The Suzuki GS500F has around 45Hp, the Ninja 500R has around 50Hp, the Ninja 650R has around 63Hp and the SV650SF has around 70Hp...the Gixxer6 has about 110Hp and very little torque...

        It seems like it is gutless until you hit around 5k rpm, then it starts to go...then hits around 7k rpm and trys to pull itself out from under you and at that point your shorts are full and you want your mommie...(as a beginner of course...once you have a few thousand miles under your belt, the shorts and mommie part go away)...

        That's kind of the nature of a tuned inline 4...nothing, nothing, noth...WAAAAAA...real fun once you have built up your skills, but no fun to learn on...

        All the other bikes are twins (two cylinder bikes) all but the SV are parallel twins (SV is a V-twin...kinda like a cruiser, but not really)...twins have larger bores and pistons to make the same displacement, which produces more torque...torque=good, Hp=bad...(okay, maybe that's a little simplistic)

        I would say if you are a real beginner (never been on a bike in your life) I would go no higher than 50Hp...when you first get on a bike with 30Hp or more, you will think it is a rocket...I know 30Hp sounds lame, but don't forget we are talking about vehicles that weigh around 400lbs...so power to weight is very high...the 500's will give a Honda Civic Si a run for its money in a race...the 650's will be in Corvette territory...the 250's will be faster than most non-performance cars...the Gixxer, well lets just say Lamborghini would like to have the performance specs...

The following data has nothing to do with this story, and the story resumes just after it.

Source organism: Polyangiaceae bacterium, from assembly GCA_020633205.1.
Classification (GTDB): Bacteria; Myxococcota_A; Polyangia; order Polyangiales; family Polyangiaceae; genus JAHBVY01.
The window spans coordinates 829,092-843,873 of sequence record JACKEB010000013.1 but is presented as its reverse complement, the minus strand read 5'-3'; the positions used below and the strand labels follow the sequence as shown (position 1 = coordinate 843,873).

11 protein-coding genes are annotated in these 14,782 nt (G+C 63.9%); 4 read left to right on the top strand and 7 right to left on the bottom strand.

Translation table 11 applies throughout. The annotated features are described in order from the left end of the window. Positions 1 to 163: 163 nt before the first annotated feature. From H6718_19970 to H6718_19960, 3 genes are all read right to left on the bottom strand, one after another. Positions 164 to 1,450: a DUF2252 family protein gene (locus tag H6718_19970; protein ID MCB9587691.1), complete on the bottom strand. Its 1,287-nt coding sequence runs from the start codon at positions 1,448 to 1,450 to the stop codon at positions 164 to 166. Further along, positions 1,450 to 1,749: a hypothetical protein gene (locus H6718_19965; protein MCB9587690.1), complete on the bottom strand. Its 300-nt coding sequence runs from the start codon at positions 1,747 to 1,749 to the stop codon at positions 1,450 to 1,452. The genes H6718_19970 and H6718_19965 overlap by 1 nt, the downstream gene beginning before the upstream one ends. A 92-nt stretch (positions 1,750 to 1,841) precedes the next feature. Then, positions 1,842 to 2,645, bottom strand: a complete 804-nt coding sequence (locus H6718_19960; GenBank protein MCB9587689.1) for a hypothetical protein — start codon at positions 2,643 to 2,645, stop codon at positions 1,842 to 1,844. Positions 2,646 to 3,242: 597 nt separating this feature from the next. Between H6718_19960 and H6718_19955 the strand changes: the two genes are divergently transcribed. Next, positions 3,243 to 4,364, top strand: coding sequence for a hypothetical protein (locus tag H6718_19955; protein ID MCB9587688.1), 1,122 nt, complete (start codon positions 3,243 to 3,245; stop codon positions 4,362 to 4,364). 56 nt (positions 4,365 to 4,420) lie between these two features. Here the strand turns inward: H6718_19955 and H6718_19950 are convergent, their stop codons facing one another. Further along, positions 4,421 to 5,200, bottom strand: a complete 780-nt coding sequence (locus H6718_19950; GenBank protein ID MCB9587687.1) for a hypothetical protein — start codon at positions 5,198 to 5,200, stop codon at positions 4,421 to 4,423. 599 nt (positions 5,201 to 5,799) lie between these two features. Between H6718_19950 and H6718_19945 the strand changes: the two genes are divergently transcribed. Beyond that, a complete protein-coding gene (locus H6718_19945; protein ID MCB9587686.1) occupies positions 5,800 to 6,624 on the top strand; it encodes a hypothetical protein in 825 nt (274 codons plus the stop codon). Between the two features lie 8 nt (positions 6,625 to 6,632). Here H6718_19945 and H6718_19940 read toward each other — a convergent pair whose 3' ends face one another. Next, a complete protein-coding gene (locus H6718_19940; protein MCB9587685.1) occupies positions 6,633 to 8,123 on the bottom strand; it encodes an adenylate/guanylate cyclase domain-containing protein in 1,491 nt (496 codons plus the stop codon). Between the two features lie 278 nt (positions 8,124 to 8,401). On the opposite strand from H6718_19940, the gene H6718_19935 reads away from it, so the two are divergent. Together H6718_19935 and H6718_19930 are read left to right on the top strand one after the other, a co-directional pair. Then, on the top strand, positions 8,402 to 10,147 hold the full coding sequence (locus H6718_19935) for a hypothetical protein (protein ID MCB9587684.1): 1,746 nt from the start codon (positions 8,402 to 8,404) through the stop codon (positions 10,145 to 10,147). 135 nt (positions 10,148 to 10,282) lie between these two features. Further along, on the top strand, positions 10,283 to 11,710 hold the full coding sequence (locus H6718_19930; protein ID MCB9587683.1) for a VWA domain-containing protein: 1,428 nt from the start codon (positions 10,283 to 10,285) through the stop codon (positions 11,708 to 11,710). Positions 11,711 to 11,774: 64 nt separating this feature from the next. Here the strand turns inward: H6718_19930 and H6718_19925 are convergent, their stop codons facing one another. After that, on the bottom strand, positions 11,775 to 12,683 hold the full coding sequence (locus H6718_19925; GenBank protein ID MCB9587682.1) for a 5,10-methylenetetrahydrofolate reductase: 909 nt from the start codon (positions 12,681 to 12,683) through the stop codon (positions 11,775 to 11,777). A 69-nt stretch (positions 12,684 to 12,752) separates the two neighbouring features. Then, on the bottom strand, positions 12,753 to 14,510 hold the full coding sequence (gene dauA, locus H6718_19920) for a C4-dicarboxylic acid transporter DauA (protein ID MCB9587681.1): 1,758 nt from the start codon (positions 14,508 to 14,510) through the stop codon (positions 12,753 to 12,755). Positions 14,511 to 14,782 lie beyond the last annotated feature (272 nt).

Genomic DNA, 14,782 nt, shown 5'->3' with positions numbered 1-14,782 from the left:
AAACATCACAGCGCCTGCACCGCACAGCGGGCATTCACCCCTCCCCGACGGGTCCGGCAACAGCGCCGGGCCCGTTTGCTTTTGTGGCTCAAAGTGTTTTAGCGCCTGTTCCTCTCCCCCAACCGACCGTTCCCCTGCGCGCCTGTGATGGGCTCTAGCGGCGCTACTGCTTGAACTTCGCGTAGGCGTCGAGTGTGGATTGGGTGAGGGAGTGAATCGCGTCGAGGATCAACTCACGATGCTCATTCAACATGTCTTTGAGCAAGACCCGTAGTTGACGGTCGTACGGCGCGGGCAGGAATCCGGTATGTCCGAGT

Really, it's up to you what you buy...the 250cc bikes are the best to learn on and will do the hiway speeds, but if you are going to be doing mostly hiway I would suggest the next step up to the 500cc bikes...they should keep you happy for quite a while...if you do decide to go with the 650cc bike, I would suggest the Ninja...not because of the Hp, but it is just more comfortable...handle bars give you a more upright position, as opposed to the SV's clip on bars that put you into race mode...vision isn't as good...

        Good Luck...

        Later.
        **Remember...if you're not having fun, you're doing it WRONG!! **